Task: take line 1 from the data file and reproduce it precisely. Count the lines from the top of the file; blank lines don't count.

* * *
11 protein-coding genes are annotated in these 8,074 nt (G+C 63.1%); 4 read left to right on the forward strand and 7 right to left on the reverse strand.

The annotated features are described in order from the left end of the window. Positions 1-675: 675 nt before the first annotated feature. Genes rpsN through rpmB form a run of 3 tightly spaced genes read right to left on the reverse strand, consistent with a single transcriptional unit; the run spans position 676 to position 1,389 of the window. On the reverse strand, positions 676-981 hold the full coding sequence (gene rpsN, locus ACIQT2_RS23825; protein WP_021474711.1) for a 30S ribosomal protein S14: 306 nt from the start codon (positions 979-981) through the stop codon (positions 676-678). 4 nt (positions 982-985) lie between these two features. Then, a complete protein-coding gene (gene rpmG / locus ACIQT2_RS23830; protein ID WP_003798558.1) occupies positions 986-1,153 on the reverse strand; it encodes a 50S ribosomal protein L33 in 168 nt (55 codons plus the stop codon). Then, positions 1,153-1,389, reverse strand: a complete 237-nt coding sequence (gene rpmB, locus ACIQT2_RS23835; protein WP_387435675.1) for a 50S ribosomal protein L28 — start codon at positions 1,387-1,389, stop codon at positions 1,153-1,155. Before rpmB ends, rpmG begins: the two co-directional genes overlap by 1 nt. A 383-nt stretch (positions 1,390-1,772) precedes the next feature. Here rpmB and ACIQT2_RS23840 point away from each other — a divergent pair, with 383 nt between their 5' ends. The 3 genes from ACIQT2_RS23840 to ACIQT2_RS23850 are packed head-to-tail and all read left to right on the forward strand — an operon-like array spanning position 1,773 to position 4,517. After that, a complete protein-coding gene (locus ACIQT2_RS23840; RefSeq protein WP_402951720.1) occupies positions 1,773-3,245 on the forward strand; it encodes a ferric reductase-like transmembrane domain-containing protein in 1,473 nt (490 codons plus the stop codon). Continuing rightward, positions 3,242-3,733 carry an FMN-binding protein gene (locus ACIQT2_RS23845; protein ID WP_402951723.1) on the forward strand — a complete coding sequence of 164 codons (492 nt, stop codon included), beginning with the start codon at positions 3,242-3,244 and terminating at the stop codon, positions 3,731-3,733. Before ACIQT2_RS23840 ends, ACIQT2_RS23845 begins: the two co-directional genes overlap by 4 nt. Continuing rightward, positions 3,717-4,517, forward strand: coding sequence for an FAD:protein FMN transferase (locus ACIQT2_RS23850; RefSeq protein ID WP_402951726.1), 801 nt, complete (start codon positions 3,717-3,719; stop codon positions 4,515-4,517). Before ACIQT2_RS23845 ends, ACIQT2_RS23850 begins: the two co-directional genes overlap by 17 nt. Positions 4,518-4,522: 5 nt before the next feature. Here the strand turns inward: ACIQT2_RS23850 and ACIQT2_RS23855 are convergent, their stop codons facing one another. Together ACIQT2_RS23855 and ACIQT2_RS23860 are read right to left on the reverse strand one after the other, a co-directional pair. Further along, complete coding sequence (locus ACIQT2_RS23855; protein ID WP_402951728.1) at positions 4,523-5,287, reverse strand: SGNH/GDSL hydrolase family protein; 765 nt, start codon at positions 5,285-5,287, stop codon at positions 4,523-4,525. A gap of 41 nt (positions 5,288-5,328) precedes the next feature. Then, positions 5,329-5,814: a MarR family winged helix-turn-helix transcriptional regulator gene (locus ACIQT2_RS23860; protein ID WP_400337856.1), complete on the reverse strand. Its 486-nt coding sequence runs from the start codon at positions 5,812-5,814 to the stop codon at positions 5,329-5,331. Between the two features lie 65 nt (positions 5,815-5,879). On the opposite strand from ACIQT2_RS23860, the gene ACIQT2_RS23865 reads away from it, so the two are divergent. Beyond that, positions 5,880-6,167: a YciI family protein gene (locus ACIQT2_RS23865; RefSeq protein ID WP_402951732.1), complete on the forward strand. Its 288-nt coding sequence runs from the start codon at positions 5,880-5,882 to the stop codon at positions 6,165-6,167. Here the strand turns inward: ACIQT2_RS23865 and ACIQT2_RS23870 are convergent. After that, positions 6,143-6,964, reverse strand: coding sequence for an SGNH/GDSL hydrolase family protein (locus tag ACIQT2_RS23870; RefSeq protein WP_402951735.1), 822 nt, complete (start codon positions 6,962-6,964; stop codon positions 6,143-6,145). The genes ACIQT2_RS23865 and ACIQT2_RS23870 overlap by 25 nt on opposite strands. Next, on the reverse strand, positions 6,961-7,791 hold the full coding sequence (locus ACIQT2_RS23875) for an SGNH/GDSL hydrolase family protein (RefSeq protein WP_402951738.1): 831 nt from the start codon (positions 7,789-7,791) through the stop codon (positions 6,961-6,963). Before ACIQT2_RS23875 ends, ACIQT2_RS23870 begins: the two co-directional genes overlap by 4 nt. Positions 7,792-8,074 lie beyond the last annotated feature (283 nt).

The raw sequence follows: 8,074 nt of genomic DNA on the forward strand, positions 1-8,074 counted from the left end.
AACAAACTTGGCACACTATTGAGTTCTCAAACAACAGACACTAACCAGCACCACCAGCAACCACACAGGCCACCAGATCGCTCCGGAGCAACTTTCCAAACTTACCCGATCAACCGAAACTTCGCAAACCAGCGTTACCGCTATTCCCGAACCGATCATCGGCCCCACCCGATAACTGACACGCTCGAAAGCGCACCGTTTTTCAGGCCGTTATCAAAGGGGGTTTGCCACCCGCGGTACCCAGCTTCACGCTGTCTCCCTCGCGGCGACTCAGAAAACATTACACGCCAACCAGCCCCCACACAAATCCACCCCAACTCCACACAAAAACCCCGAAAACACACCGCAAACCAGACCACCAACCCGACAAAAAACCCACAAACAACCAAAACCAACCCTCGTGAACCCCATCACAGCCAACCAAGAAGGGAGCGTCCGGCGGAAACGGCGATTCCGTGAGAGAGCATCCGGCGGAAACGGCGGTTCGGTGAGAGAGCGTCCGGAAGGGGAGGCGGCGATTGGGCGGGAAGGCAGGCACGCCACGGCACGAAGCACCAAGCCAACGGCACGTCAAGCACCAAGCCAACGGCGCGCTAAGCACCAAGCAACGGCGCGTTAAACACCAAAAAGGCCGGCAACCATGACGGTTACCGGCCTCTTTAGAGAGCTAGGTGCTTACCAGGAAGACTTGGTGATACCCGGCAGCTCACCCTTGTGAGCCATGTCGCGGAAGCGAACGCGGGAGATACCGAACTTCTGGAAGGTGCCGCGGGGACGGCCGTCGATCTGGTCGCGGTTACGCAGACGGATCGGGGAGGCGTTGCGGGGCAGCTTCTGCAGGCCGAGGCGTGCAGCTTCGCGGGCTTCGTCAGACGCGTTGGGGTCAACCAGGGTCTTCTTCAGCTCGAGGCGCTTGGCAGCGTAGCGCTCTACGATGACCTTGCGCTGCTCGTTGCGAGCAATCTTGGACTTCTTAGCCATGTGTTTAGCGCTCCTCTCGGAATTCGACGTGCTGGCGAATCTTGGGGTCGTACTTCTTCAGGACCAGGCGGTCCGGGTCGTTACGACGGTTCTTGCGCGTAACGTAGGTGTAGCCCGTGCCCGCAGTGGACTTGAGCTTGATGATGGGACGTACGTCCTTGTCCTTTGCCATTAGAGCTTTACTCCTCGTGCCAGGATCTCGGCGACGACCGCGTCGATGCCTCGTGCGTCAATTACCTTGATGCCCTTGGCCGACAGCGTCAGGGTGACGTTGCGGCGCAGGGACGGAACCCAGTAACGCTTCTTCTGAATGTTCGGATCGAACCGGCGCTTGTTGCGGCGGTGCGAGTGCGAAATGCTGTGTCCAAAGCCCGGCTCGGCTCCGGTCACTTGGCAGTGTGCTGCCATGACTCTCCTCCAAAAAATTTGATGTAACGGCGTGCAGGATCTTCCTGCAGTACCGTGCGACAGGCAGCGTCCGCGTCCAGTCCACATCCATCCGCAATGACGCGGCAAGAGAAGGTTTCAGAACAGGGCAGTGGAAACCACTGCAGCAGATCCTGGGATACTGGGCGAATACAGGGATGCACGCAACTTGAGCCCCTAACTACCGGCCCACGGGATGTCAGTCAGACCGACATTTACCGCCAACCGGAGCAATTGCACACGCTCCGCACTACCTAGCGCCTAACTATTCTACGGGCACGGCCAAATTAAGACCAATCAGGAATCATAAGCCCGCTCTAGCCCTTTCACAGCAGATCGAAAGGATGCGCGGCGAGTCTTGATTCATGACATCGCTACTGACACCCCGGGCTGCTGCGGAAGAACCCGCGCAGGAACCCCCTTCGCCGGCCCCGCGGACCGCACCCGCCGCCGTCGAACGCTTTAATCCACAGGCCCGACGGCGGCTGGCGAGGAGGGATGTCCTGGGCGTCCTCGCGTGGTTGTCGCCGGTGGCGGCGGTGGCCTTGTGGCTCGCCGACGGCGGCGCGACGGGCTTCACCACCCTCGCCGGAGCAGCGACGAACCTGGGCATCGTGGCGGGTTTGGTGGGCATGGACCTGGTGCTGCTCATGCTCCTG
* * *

11 protein-coding genes are annotated in these 8,074 nt (G+C 63.1%); 4 read left to right on the forward strand and 7 right to left on the reverse strand.